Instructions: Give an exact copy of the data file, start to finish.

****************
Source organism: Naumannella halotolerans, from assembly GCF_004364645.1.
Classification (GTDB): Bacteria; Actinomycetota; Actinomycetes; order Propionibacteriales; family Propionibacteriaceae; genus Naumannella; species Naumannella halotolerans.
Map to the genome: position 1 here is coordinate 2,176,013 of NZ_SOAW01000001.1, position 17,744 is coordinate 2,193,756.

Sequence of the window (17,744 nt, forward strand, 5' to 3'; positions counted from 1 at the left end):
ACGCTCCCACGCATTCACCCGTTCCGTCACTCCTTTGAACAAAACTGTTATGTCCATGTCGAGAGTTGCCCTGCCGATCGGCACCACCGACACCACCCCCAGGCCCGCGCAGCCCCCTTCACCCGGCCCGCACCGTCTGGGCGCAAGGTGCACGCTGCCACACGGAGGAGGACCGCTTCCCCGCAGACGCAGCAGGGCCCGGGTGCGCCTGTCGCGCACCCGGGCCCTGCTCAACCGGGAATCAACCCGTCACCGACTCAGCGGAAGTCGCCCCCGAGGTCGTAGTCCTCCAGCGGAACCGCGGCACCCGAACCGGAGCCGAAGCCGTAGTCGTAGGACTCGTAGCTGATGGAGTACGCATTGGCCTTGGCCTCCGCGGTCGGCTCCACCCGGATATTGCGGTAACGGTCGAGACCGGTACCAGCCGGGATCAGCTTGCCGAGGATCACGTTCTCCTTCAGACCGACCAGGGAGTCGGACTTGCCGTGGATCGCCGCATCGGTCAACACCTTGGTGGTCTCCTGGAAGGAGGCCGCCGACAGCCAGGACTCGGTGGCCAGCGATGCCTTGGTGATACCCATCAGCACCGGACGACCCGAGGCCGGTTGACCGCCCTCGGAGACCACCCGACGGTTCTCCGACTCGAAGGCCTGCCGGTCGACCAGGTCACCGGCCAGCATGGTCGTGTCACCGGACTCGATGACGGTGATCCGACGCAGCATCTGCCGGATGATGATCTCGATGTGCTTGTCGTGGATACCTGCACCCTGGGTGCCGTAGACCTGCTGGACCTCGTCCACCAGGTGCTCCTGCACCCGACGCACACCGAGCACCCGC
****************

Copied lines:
Source organism: Naumannella halotolerans, from assembly GCF_004364645.1.
Classification (GTDB): Bacteria; Actinomycetota; Actinomycetes; order Propionibacteriales; family Propionibacteriaceae; genus Naumannella; species Naumannella halotolerans.
Map to the genome: position 1 here is coordinate 2,176,013 of NZ_SOAW01000001.1, position 17,744 is coordinate 2,193,756.

Sequence of the window (17,744 nt, forward strand, 5' to 3'; positions counted from 1 at the left end):
ACGCTCCCACGCATTCACCCGTTCCGTCACTCCTTTGAACAAAACTGTTATGTCCATGTCGAGAGTTGCCCTGCCGATCGGCACCACCGACACCACCCCCAGGCCCGCGCAGCCCCCTTCACCCGGCCCGCACCGTCTGGGCGCAAGGTGCACGCTGCCACACGGAGGAGGACCGCTTCCCCGCAGACGCAGCAGGGCCCGGGTGCGCCTGTCGCGCACCCGGGCCCTGCTCAACCGGGAATCAACCCGTCACCGACTCAGCGGAAGTCGCCCCCGAGGTCGTAGTCCTCCAGCGGAACCGCGGCACCCGAACCGGAGCCGAAGCCGTAGTCGTAGGACTCGTAGCTGATGGAGTACGCATTGGCCTTGGCCTCCGCGGTCGGCTCCACCCGGATATTGCGGTAACGGTCGAGACCGGTACCAGCCGGGATCAGCTTGCCGAGGATCACGTTCTCCTTCAGACCGACCAGGGAGTCGGACTTGCCGTGGATCGCCGCATCGGTCAACACCTTGGTGGTCTCCTGGAAGGAGGCCGCCGACAGCCAGGACTCGGTGGCCAGCGATGCCTTGGTGATACCCATCAGCACCGGACGACCCGAGGCCGGTTGACCGCCCTCGGAGACCACCCGACGGTTCTCCGACTCGAAGGCCTGCCGGTCGACCAGGTCACCGGCCAGCATGGTCGTGTCACCGGACTCGATGACGGTGATCCGACGCAGCATCTGCCGGATGATGATCTCGATGTGCTTGTCGTGGATACCTGCACCCTGGGTGCCGTAGACCTGCTGGACCTCGTCCACCAGGTGCTCCTGCACCCGACGCACACCGAGCACCCGC